For your ’80s Throwback Thursday, there was wave of charity singles in the wake of “We Are The World” and “Do They Know It’s Christmas?”. The lesser know and forgotten of these was Artists United Against Apartheid, spearheaded by E Street Band guitarist and future Sopranos actor Stevie Van Zandt.
The basic premise was that several well-known artists like Elton John, Queen, Beach Boys, Frank Sinatra, Cher and Liza Minelli were playing the South African resort and casino Sun City during the height of apartheid and the imprisonment of Nelson Mandela. At the same time, the United Nation urged cultural boycotts of South Africa during the mid-80s.
As a protest to those artists, Van Zandt gathered some big names for the protest song “Sun City”. See if you can spot the major players in the video, which was directed by Jonathan Demme.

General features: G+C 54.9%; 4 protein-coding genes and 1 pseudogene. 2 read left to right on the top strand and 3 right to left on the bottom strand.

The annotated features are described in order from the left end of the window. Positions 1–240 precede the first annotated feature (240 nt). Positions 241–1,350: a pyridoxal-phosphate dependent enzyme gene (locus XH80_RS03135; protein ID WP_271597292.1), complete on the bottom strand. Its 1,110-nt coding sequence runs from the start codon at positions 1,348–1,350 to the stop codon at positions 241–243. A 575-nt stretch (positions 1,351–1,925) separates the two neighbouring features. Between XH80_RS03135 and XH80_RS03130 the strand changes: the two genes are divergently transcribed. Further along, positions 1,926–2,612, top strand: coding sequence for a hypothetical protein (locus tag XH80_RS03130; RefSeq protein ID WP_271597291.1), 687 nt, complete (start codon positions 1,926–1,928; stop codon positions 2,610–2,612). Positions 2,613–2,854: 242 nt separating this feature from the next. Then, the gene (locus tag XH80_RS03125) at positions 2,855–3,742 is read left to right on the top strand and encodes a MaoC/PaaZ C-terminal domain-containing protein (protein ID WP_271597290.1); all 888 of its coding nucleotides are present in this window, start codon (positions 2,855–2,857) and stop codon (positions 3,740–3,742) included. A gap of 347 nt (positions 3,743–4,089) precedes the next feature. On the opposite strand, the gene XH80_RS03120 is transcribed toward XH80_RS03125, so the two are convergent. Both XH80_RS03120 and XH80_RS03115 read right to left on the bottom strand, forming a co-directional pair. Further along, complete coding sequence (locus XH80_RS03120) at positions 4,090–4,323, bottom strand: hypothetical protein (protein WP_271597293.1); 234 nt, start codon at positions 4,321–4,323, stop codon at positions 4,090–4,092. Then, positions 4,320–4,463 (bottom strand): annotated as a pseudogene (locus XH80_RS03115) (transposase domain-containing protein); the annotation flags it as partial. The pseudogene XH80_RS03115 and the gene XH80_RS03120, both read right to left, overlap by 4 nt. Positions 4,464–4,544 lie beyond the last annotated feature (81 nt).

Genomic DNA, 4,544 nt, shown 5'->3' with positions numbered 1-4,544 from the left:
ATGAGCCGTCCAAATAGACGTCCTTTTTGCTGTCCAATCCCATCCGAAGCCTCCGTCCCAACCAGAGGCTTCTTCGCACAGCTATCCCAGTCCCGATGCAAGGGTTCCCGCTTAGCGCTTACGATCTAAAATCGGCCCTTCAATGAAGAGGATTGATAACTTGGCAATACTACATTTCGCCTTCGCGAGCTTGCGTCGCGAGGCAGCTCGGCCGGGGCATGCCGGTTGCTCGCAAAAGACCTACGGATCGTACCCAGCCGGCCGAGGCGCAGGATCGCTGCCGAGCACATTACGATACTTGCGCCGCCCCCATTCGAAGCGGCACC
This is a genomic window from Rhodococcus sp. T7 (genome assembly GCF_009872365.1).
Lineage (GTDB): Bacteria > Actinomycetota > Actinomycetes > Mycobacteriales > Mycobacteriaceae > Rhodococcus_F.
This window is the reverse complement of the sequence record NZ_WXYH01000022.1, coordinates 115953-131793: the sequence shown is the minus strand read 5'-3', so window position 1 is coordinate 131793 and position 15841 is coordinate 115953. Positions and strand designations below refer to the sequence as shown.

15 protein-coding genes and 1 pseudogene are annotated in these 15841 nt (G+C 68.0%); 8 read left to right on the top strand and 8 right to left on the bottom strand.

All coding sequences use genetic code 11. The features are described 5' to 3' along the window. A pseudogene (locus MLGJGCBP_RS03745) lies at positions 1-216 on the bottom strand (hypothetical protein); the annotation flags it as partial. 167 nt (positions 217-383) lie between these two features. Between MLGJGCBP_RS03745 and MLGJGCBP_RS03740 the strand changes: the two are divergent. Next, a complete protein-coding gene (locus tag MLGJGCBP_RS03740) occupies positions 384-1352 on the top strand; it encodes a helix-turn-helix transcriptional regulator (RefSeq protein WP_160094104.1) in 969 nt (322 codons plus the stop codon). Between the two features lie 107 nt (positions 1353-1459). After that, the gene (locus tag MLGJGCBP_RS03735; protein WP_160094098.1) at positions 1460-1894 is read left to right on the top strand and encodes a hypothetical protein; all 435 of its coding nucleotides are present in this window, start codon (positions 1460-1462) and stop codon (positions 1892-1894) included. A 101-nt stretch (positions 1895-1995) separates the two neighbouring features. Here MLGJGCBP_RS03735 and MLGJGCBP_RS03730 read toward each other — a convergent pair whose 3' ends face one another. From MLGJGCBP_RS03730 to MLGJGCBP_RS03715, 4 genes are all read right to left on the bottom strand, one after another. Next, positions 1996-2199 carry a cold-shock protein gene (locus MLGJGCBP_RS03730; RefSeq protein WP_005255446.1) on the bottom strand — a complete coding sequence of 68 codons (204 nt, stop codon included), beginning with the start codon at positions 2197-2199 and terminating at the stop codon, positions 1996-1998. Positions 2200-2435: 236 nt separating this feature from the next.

Bono’s hair has seen better days. Bruce Springsteen, The Fat Boys, Joey Ramone, Lou Reed, Bob Dylan, Hall & Oates (separately), Run-D.M.C., George Clinton, Pat Benatar and Ringo Starr just add to the randomness of the video. They don’t make charity singles like they use to these days.
It took nine years for apartheid to end after the single was released in 1985. Bruce and Co. eventually played South Africa.
Now that I’m going to Johannesburg next month, should I visit Sun City resort? If I’m going to play anything at Sun City, it would be the slots and I haven’t gambled in years. Gambling is a tax on stupidity because you’ll loose.
Looking at their website, here’s what I can do:
- Golf … I don’t golf
- Waterpark … too much kid’s pee in the water
- Shopping … I’m not traveling halfway around the world to shop at the Gap
- Adventure/Extreme sports .. Zip lines and bungee jumps, things you can do anywhere in the world
- Pilanesberg National Park … the “Big Five”.
The verdict, Pilanesberg National Park is a possibility, and I’ll skip the side trip to the resort. Kruger National Park is the more popular reserve in South Africa.